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May 2, 2007

Superconductors’ dripping faucet

New insights on how magnetic fields trickle through stacks of high-temperature superconductors

image of dripping faucets Figure 1:Dripping faucets. The schematic diagram (left) shows how quanta of magnetic flux (blue ellipses) first form and then successively slide down between stacks of Josephson junctions between by two high-temperature superconductors (orange). The process is similar to a dripping water faucet (right). See also http://dml.riken.jp/MQT/mqt.swf

Superconductors show many intriguing magnetic phenomena including their well-known penchant for expelling magnetic fields. This effect is the origin of popular images where superconductors hover weightlessly above a magnet. However, sufficiently strong magnetic fields can enter certain superconductors in tiny units known as magnetic flux quanta. In particular, magnetic field infiltration of so-called Josephson junctions formed by the interface of two superconducting materials is complex, and how such flux quanta tunnel across these junctions is not clearly understood.

Now, a team of researchers from RIKEN’s Frontier Research System in Wako and the University of Michigan has established a theory that describes tunneling across Josephson junctions of layered high-temperature superconductors1. Until its recent experimental demonstration, this process was considered to occur only in conventional superconductors and be suppressed in high-temperature ones, as the latter show fundamentally different properties.

A complex quantum theory developed by the researchers now explains these observations. “The tunneling of a magnetic flux quantum has a close analogy with water dripping from a tap,” explains Franco Nori, who is part of the team. If a tap is not turned off tightly, water slowly leaks out and forms a droplet. As soon as a critical mass is reached, the droplet falls (Fig. 1).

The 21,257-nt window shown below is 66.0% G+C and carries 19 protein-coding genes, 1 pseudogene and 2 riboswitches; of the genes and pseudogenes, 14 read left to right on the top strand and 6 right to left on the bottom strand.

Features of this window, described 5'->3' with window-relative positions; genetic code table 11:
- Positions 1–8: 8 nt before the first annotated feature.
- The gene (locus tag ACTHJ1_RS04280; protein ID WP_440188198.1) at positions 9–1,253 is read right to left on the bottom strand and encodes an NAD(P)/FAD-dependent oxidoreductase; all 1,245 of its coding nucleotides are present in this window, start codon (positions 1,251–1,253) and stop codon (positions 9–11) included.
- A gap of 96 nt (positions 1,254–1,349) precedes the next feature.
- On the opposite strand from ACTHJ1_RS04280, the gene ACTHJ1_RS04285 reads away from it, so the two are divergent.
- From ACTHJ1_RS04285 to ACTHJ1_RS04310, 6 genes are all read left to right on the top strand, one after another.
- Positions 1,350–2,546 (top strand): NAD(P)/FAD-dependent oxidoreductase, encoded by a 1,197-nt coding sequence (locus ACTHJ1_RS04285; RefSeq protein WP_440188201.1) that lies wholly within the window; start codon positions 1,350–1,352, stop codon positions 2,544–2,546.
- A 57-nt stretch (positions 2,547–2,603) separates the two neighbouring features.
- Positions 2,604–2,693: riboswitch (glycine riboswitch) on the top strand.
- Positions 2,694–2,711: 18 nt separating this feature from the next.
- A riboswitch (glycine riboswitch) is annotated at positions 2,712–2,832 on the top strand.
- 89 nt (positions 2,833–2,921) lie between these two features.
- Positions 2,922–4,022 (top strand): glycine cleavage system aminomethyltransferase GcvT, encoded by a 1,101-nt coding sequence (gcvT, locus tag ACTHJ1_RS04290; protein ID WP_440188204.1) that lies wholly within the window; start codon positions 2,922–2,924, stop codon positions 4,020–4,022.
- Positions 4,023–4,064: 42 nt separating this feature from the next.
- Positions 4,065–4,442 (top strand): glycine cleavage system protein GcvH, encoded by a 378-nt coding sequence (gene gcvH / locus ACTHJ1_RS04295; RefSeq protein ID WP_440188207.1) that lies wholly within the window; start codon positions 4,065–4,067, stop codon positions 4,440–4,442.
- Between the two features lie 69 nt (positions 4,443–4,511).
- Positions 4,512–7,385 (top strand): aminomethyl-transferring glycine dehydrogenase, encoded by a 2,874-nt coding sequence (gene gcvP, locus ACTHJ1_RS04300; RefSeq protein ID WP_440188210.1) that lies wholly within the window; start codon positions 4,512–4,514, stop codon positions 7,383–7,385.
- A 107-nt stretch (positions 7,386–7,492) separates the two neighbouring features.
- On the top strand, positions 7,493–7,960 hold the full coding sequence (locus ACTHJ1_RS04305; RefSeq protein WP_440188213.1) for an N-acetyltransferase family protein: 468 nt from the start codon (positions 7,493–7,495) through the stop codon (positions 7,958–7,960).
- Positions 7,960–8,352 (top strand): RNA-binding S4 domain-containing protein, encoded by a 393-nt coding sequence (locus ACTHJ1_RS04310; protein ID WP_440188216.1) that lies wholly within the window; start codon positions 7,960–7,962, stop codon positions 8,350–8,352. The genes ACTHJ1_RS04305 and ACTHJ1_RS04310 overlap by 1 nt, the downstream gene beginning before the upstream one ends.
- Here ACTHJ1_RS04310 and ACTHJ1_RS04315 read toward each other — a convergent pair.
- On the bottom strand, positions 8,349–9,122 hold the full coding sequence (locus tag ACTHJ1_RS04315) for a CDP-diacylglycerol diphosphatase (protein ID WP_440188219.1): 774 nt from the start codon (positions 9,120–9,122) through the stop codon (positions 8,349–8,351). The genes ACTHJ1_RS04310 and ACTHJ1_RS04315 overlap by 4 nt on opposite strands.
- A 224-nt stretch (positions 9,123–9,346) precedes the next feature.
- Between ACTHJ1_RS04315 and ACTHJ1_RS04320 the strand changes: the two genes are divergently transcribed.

A similar effect occurs in layered superconducting materials. When the externally applied electric current across the Josephson junction is far below the maximum superconducting current, the ‘droplets’ of magnetic flux quanta cannot pass through the junction: the tap is closed. However, sufficiently high external currents can result in the leakage of magnetic flux quanta, says Sergey Savel’ev from the RIKEN team. “As soon as a flux quantum is created, it passes through the junction, just like a falling drop of water.”

According to Nori, the discovery of this novel behavior could have practical implications. “These results could open a new avenue of using such high-temperature layered superconductors for quantum electronics applications,” he says. In particular, such structures could be used as sensitive read-out devices for superconducting quantum computers.

While such applications will not be realized in the near future, the theory proposed by the researchers offers a fundamentally new view into the subtle interactions between magnetic flux quanta and the superconducting state.

References

  • 1. Savel’ev, S., Rakhmanov, A. L. & Nori, F. Quantum terahertz electrodynamics and macroscopic quantum tunneling in layered superconductors. Physical Review Letters98, 077002 (2007). (Link)

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